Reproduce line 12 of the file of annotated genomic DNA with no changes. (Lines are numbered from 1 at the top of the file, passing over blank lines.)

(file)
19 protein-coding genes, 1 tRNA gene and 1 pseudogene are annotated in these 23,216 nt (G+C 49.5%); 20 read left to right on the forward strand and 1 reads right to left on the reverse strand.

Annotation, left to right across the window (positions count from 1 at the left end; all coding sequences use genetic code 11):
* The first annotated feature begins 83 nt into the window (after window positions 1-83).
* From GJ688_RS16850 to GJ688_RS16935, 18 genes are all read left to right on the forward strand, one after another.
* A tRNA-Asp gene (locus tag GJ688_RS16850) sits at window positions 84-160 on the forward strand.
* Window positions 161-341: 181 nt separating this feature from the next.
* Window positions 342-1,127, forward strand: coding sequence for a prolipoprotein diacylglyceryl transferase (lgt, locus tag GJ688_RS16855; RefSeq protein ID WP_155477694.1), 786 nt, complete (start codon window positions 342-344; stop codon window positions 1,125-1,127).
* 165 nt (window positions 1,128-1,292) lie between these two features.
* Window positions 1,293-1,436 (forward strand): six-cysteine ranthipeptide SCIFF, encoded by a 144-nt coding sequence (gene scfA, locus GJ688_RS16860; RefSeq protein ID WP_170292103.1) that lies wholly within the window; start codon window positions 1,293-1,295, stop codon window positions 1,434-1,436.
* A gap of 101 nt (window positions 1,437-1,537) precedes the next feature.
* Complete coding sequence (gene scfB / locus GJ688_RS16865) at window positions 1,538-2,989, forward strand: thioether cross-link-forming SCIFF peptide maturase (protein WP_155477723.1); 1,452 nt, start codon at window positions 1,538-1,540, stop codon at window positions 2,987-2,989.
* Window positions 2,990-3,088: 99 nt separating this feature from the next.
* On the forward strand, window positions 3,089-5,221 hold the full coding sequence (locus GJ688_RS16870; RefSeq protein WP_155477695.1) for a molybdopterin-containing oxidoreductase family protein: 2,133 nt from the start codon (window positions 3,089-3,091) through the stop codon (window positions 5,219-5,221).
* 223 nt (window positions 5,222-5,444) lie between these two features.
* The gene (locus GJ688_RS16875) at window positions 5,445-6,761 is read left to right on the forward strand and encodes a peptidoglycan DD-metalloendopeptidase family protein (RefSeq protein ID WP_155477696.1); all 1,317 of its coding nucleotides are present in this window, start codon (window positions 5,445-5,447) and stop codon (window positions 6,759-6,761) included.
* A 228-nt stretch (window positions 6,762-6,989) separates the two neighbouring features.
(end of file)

* Window positions 2,990-3,088: 99 nt separating this feature from the next.